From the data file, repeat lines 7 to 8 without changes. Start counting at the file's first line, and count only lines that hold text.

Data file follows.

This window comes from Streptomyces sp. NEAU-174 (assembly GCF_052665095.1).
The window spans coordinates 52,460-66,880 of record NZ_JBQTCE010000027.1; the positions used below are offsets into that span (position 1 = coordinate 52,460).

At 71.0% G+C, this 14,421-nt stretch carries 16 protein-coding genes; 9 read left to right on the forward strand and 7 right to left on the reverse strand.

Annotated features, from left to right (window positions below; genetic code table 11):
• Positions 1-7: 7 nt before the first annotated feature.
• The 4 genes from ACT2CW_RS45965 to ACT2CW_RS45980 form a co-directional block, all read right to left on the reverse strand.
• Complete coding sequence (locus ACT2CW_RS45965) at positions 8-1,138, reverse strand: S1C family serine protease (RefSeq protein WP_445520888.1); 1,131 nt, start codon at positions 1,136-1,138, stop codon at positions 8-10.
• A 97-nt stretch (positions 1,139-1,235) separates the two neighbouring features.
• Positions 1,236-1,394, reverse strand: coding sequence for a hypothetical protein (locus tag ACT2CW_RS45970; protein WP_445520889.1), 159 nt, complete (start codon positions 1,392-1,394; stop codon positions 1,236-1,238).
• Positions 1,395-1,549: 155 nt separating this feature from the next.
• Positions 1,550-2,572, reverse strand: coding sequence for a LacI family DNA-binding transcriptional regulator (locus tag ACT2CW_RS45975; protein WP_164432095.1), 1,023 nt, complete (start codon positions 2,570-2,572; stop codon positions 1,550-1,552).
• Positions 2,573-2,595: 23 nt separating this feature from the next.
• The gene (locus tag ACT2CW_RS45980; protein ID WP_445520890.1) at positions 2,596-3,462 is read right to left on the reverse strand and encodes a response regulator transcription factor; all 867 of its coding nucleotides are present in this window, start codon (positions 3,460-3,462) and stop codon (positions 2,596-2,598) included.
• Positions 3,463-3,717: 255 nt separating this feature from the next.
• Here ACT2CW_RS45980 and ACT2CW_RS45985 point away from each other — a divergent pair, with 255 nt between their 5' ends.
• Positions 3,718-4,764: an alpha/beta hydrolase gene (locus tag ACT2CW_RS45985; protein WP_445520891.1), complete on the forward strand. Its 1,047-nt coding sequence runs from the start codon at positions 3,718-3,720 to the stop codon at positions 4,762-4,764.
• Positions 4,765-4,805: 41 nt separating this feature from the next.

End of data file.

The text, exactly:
• Complete coding sequence (locus ACT2CW_RS45965) at positions 8-1,138, reverse strand: S1C family serine protease (RefSeq protein WP_445520888.1); 1,131 nt, start codon at positions 1,136-1,138, stop codon at positions 8-10.
• A 97-nt stretch (positions 1,139-1,235) separates the two neighbouring features.